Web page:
Press "Enter" to skip to content

Osaka: Police find manual detailing how to rip-off customers with claw crane machines

Takeshi Odaira
Takeshi Odaira of Amusement Trust (TBS News)

OSAKA (TR) – As a part of the investigation into the rigging of arcade games, Osaka Prefectural Police have discovered a manual used by employees that detailed how to ensure that customers never won prizes, reports TBS News (Dec. 25).

On Saturday, police found that two of five game centers managed by Amusement Trust, both located in the Minami entertainment area, had claw crane machines — whereby a player attempts to grab a prize with a mechanical arm — rigged such that winning is impossible.

Six employees, who were arrested on suspicion of fraud, said that Takeshi Odaira, the 33-year-old president of the company, taught them how to rig the games. However, the president, who was sent to prosecutors on Monday, denies the charges.

According to police, four women were defrauded by the suspects in inserting a total of 470,000 yen into such machines without claiming a single prize.

In the latest development, police also arrested Akinori Tsukuda, a 30-year-old shop assistant, with producing a manual that instructed employees how to deceive customers. The manual, which was distributed to all of the parlors, told employees to give customers turns at the machines at no charge and “target tourists since they are unlikely to cause trouble.”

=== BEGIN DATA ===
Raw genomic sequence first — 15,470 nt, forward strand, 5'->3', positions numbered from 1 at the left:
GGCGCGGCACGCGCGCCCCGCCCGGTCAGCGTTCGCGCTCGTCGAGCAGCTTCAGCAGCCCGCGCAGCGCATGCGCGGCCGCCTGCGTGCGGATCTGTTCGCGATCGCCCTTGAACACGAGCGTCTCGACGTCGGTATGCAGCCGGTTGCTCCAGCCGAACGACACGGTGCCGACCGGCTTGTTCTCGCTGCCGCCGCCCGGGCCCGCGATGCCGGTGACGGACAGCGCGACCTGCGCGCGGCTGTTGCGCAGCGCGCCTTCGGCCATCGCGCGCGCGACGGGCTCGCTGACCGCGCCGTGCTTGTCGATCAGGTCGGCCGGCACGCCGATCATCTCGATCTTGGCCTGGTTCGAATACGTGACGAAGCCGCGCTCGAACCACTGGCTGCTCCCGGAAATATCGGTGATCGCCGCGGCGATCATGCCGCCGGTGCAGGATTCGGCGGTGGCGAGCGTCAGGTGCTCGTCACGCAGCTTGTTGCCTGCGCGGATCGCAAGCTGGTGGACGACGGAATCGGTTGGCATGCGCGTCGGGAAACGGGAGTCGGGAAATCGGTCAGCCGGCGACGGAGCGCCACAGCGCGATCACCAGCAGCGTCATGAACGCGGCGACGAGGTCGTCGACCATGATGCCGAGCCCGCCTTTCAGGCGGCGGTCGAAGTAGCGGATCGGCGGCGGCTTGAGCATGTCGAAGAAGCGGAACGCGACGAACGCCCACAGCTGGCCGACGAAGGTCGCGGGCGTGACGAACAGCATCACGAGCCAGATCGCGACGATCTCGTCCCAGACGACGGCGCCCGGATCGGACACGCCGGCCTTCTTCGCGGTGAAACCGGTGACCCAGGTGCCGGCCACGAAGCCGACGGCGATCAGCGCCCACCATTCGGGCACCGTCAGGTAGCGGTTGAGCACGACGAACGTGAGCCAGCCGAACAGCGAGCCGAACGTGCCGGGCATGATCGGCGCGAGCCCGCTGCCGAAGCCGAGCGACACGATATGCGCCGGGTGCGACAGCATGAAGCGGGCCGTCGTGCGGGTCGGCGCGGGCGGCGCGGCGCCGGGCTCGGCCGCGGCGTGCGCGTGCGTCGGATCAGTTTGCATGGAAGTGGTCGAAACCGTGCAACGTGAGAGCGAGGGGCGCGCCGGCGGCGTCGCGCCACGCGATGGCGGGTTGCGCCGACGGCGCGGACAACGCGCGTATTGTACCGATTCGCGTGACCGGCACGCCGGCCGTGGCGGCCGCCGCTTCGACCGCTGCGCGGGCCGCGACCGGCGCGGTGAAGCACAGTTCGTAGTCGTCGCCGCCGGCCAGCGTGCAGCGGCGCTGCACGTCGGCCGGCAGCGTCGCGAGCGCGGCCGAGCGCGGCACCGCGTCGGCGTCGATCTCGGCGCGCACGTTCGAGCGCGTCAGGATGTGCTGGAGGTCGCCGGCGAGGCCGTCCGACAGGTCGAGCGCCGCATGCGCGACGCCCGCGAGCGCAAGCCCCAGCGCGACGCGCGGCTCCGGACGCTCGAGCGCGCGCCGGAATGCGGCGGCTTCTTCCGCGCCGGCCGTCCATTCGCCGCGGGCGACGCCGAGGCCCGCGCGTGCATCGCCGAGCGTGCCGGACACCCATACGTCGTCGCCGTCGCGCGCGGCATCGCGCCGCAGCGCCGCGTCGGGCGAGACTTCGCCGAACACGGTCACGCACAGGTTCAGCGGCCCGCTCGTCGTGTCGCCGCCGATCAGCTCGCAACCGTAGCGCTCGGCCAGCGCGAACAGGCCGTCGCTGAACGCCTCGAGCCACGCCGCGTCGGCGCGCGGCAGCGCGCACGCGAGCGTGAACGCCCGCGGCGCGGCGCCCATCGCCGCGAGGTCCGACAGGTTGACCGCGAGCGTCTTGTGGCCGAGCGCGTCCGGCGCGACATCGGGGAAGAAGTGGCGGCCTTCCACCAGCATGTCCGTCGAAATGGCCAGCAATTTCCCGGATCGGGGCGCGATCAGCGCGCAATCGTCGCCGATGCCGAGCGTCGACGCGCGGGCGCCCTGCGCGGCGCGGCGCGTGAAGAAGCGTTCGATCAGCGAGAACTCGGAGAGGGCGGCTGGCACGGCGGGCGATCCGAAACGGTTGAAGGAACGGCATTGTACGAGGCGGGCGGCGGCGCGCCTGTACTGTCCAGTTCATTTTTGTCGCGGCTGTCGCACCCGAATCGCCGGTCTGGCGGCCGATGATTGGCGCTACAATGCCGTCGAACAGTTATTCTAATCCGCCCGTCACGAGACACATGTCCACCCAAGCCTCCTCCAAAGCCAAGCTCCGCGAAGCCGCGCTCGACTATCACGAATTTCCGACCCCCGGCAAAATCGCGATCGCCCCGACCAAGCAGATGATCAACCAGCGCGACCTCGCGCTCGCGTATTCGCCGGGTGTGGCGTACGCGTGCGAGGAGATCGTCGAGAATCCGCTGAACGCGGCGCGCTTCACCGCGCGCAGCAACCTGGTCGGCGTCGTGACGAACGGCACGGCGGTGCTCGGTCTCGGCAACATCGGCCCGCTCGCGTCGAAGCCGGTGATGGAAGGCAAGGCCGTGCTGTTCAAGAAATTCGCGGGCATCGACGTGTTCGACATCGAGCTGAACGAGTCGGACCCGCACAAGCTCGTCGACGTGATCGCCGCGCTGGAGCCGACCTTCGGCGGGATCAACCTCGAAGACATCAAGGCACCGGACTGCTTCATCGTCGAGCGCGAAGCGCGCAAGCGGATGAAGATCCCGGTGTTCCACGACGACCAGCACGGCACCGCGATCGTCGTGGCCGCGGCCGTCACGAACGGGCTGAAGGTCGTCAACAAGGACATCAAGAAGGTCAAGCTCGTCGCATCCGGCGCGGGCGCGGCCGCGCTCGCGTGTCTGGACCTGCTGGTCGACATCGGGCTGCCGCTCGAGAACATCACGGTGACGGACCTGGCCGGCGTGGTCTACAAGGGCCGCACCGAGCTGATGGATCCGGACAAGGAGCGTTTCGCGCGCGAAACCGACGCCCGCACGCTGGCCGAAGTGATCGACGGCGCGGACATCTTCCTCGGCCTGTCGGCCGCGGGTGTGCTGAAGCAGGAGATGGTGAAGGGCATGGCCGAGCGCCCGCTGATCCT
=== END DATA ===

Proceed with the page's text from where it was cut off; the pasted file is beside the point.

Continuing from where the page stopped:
In playing such a game, customers are charged between 500 yen and 10,000 yen for a chance to claim a variety of a prizes, including stuffed animals and tablet computers.

According to police, an employee would demonstrate in front of a customer that it is possible to win. However, before a customer played the settings of the machine would be changed such that the mechanical arm could not retrieve a prize.

New cases surface

In the initial investigation, police found 30 cases of fraud related to the rigging of machines at the game centers since 2015, with the losses totaling about 6 million yen.

Since the initial arrests over the weekend, however, 80 additional reports of fraud have surfaced. One person is said to have lost 1.65 million yen, police said.